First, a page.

Is the ECB Solvent?

Source:

"Central banks, not gold, are a barbarous relic."

The solvency of the European Central Bank is being called into question by some brilliant in-depth research from OpenEurope.org.uk. This independent think tank believes "the EU must now embrace radical reform based on economic liberalization, a looser and more flexible structure, and greater transparency and accountability" in order for the "EU's overloaded institutions, held in low regard by Europe's citizens" to meet "the pressing challenges of weak economic growth, rising global competition, insecurity and a looming demographic crisis."

The press release announcing the report, which is entitled, A House Built on Sand?: The ECB and the Hidden Cost of Saving the Euro, succinctly summarizes several key points, which I quote below (my comments in italics are bracketed):
  • In parallel with the IMF's and EU's multi-billion euro interventions, the ECB has engaged in its own bailout operation, providing cheap credit to insolvent banks and propping up struggling eurozone governments, despite this being against its own rules. [emphasis added] The ECB is ultimately underwritten by taxpayers, which means that there is a hidden—and potentially huge—cost of the eurozone crisis to taxpayers buried in the ECB's books."

  • As a result, the ECB's balance sheet is now looking increasingly vulnerable. We estimate that the ECB has exposure to struggling eurozone economies (the so-called PIIGS) of around €444B—an amount roughly equivalent to the GDP of Finland and Austria combined. Although not all these assets and loans are 'bad', many of them could result in serious losses for the ECB should the eurozone crisis continue to deteriorate. Critically, struggling banks in insolvent countries have been allowed to shift risky assets away from their own balance sheets and onto the ECB's (all the while receiving ECB loans in return). Many of these assets are extremely difficult to value." [But, in all likelihood, they're worth far less than the carrying value at which they are booked on the ECB's balance sheet.]

  • Hefty losses for the ECB are no longer a remote risk, with Greece likely to default within the next few years [Open Europe is being exceptionally optimistic; "months" or even "weeks" for a formal default to occur are real possibilities, but for all practical purposes, Greece has already defaulted because it does not have the capacity—nor probably the will—to repay its debts.]—even if it gets a fresh bailout package from the EU and IMF—which would also bring down the country's banks. We estimate that the ECB has taken on around €190B in Greek assets [more than twice the ECB's capital base] by propping up the Greek state and banks. Should Greece restructure half of its debt—which is needed to bring down the country's debt to sustainable levels—the ECB is set to face losses of between €44.5B and €65.8B on the government bonds it has purchased and the collateral it is holding from Greek banks. This is equal to between 2.35% and 3.47% of assets, meaning it comes close to wiping out the ECB's capital base." [Again, Open Europe is being overly generous by assuming only one-half of Greece's debt is restructured. After all, both halves are equally bad.]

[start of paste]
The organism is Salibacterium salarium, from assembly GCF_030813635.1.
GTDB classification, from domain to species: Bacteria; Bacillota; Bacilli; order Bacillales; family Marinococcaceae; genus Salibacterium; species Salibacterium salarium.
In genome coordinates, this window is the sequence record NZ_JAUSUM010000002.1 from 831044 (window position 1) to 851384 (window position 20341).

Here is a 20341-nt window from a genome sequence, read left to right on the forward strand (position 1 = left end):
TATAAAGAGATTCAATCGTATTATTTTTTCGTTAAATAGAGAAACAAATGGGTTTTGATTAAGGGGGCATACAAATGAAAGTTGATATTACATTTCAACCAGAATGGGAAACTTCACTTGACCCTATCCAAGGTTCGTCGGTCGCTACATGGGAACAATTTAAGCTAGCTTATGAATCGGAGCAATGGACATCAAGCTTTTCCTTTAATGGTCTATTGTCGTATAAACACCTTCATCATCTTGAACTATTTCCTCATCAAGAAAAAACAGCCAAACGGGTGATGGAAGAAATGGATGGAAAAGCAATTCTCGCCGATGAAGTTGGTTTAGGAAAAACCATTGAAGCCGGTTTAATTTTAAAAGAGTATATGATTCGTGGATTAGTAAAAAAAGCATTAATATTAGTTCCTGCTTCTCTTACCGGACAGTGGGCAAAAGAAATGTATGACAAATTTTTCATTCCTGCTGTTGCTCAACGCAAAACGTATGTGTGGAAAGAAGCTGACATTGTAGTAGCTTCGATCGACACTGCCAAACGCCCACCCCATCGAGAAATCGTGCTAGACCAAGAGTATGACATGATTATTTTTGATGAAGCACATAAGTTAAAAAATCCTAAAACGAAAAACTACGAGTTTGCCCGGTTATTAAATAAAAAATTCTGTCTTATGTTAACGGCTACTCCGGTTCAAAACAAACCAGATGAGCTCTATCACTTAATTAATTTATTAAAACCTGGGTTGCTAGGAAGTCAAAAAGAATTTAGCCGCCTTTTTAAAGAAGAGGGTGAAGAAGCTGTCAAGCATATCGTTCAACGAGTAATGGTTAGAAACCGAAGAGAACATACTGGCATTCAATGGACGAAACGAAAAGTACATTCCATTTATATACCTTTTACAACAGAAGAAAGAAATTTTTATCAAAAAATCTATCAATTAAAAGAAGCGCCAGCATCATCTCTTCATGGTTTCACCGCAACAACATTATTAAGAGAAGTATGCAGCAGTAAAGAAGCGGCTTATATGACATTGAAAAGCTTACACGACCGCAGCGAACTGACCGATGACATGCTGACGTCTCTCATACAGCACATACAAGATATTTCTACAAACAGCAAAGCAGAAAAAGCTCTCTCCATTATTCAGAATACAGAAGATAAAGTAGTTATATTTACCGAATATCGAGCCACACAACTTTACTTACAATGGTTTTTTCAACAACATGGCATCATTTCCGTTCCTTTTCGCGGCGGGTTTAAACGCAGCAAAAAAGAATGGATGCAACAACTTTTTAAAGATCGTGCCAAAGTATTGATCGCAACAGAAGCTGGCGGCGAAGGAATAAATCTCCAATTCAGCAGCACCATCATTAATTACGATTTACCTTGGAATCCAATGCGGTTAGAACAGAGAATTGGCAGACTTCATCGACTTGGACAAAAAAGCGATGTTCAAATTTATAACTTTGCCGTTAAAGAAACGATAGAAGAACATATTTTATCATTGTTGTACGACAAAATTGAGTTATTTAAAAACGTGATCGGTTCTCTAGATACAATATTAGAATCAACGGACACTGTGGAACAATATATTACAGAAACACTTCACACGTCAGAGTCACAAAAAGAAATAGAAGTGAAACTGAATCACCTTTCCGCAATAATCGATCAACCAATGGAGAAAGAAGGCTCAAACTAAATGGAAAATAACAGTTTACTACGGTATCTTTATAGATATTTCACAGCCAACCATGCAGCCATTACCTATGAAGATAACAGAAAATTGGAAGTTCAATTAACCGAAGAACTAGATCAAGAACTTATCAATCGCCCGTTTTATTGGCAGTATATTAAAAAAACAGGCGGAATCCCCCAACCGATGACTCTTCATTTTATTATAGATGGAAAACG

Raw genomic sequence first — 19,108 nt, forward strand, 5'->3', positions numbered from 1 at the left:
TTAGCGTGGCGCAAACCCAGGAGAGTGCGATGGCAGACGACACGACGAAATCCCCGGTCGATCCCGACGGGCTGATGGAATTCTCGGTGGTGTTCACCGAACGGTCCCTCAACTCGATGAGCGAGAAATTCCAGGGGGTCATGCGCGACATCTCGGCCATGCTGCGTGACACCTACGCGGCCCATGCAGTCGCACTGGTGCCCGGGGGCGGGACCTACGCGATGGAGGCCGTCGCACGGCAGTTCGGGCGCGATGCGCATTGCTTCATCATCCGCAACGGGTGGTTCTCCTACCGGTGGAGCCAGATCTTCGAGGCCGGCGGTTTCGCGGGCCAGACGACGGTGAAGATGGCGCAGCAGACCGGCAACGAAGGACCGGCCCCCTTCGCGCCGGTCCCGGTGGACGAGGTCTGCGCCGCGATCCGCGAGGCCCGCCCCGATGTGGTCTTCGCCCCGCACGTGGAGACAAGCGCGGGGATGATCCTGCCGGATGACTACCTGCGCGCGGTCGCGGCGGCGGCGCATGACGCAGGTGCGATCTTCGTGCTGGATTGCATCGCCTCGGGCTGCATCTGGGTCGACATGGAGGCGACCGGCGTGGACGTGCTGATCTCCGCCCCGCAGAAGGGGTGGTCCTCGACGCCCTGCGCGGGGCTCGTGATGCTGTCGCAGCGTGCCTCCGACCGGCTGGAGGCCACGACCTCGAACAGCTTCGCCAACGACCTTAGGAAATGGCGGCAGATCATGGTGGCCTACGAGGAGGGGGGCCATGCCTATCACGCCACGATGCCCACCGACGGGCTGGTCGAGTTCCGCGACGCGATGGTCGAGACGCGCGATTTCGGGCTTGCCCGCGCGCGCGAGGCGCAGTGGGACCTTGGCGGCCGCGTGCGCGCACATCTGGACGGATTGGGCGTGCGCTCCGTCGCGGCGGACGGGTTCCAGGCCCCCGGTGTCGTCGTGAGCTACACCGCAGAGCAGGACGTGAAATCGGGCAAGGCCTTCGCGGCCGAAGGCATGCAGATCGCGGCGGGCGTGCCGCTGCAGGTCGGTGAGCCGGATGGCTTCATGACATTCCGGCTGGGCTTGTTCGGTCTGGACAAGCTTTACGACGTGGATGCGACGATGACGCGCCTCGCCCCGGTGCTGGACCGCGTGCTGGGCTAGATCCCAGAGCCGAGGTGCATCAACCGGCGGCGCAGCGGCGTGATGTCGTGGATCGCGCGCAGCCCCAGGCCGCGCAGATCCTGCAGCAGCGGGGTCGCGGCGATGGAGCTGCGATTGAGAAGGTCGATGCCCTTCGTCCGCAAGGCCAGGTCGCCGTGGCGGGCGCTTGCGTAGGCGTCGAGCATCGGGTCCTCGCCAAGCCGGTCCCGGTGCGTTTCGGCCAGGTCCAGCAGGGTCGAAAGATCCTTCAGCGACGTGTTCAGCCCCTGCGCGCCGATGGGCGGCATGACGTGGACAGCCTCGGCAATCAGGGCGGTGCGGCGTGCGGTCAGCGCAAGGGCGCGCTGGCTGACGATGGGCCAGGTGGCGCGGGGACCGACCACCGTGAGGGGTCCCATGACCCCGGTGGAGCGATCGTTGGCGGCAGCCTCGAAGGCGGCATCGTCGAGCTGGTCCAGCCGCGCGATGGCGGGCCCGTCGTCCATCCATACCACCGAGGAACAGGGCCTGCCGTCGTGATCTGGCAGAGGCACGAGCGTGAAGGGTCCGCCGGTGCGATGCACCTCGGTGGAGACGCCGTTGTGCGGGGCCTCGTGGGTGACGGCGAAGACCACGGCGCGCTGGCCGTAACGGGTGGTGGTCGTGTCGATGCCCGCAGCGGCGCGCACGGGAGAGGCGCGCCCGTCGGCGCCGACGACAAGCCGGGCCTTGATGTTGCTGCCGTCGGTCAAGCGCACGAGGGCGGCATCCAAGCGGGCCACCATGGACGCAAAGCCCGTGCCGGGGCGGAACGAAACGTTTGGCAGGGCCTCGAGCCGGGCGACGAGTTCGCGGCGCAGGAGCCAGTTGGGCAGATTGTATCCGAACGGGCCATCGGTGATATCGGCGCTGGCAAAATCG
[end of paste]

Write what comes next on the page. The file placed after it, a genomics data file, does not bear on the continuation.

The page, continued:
• A loss of this magnitude would effectively leave the ECB insolvent and in need of recapitalization. It would then have to either start printing money [The ECB is nothing but a money-printing organization, so in reality, it would need to print more money than it is already printing] to cover the losses or ask eurozone governments to send it more cash (via a capital call to national central banks). [This capital call could be made in terms of euros, which the national central banks would need to borrow or print, but it could also be made in terms of gold, which represents their only real capital. Whether the national central banks would be willing to transfer to the ECB some or all of their remaining gold reserves—for those banks that have any left—remain to be seen.] The first option would lead to inflation, which is unacceptable in Germany [as well, of course, to people throughout the EU], while the second option amounts to another fully fledged bailout, with taxpayers facing upfront costs (rather than loan guarantees as in the government eurozone bailouts)."